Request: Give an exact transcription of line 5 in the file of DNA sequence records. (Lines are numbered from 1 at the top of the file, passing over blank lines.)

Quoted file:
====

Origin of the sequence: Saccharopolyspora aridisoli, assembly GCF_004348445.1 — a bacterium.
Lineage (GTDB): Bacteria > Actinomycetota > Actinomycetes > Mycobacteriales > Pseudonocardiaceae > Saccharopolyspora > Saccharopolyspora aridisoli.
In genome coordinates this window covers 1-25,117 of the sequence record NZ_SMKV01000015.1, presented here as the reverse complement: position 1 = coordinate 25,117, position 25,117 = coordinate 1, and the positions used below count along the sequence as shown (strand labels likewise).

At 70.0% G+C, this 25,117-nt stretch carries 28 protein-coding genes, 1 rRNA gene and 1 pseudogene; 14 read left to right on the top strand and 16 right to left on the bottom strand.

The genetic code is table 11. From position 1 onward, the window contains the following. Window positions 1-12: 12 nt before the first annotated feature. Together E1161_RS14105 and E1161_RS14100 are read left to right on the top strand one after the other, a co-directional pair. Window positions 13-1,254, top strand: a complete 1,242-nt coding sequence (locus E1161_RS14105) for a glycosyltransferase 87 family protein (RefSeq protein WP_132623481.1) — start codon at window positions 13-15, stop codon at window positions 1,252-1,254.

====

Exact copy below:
The genetic code is table 11. From position 1 onward, the window contains the following. Window positions 1-12: 12 nt before the first annotated feature. Together E1161_RS14105 and E1161_RS14100 are read left to right on the top strand one after the other, a co-directional pair. Window positions 13-1,254, top strand: a complete 1,242-nt coding sequence (locus E1161_RS14105) for a glycosyltransferase 87 family protein (RefSeq protein WP_132623481.1) — start codon at window positions 13-15, stop codon at window positions 1,252-1,254.